College textbook merger raises 'serious concern' among U.S. lawmakers

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WASHINGTON (Reuters) - Two U.S. lawmakers expressed serious concern on Tuesday about the effect of a planned merger of college textbook publishers Cengage Learning Holdings II and McGraw-Hill Education Inc, saying the deal would create a new industry leader with nearly half the market.

Representatives David Cicilline, chair of the House Judiciary Committee’s antitrust panel, and Jan Schakowsky, chair of an Energy and Commerce consumer protection panel, urged the Justice Department to scrutinize the merger to ensure it is legal under antitrust law.

In the letter, Cicilline and Schakowsky noted how few college textbook makers were left in the market and that prices had risen 184% since 1998.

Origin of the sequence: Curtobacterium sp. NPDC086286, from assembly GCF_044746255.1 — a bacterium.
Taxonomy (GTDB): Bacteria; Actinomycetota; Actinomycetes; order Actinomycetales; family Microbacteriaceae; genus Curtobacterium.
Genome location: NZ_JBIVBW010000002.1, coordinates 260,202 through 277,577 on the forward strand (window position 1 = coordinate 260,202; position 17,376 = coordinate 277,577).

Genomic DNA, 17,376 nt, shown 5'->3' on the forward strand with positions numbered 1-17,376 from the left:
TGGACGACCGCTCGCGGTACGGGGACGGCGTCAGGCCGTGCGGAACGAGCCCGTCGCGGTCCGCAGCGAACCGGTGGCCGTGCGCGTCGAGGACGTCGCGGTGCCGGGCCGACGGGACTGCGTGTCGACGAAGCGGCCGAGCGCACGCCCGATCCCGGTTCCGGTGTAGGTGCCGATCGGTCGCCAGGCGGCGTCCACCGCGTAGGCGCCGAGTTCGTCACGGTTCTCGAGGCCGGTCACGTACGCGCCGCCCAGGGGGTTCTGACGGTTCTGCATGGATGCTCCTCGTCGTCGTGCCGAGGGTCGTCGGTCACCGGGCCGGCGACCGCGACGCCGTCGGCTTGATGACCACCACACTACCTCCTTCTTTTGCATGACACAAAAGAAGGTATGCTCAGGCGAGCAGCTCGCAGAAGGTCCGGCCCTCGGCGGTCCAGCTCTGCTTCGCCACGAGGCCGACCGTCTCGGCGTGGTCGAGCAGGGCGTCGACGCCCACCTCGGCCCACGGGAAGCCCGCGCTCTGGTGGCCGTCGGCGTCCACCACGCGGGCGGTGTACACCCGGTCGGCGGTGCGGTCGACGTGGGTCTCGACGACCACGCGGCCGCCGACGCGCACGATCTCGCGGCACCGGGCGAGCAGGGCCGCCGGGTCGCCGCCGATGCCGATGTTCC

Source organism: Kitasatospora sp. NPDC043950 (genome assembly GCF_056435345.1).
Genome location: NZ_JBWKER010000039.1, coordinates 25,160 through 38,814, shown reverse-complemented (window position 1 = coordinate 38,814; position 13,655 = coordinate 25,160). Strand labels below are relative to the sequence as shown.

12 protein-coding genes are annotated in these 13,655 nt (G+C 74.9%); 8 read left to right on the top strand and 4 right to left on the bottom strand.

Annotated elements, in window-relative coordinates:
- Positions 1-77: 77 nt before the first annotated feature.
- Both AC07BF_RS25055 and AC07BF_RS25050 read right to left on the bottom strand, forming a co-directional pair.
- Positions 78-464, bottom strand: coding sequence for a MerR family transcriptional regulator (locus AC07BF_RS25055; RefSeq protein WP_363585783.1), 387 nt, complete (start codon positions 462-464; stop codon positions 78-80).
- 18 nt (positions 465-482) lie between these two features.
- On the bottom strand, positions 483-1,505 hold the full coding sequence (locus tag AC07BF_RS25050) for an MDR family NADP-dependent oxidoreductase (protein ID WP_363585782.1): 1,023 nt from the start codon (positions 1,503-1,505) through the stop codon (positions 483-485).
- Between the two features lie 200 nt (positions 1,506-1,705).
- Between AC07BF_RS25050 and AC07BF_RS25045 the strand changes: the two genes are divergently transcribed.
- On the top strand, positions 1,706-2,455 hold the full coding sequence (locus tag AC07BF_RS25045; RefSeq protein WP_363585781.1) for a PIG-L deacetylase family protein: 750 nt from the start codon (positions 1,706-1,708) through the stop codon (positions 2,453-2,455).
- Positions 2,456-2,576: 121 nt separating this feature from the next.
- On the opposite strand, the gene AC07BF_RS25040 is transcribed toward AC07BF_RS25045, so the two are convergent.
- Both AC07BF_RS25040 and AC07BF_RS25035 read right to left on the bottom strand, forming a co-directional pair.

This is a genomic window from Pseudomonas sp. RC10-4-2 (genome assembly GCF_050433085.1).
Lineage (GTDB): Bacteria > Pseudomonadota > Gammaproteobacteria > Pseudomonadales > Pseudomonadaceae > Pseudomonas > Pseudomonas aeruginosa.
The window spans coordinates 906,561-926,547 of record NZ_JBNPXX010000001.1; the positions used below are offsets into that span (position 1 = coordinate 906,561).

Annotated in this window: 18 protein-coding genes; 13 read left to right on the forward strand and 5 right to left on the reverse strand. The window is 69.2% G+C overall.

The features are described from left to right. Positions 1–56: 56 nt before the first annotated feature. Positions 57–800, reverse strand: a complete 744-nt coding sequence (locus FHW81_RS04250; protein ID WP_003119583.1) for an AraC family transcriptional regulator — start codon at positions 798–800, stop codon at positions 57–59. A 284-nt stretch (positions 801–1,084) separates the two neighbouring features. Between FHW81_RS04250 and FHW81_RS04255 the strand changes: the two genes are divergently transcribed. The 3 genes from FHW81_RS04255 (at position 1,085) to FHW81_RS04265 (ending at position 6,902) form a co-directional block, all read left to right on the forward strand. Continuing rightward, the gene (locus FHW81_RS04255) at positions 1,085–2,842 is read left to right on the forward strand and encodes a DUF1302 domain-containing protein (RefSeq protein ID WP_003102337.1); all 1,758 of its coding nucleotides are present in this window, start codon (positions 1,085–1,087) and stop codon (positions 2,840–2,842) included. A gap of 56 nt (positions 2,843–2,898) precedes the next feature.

“It has also been reported that the merging companies are working to convert the market to all-digital course materials through an ‘inclusive access’ model, in which students are automatically billed for subscription access to textbooks,” the lawmakers wrote.

They said an all-digital model would prevent students from shopping around to get cheaper prices, and “destroy” the used book market.

A spokeswoman for Cengage said: “We continue to have a constructive dialogue ongoing with Department of Justice and other regulators outside the U.S.”

In their letter, the lawmakers estimated that Cengage has 24% of the market while McGraw-Hill has 21%. This means the deal, which was announced in May 2019, would create a giant with about 45% of the market.

The current market leader, Pearson, has about 40 percent of the market, while Wiley has about 7 percent.

Reporting by Diane Bartz; Editing by Dan Grebler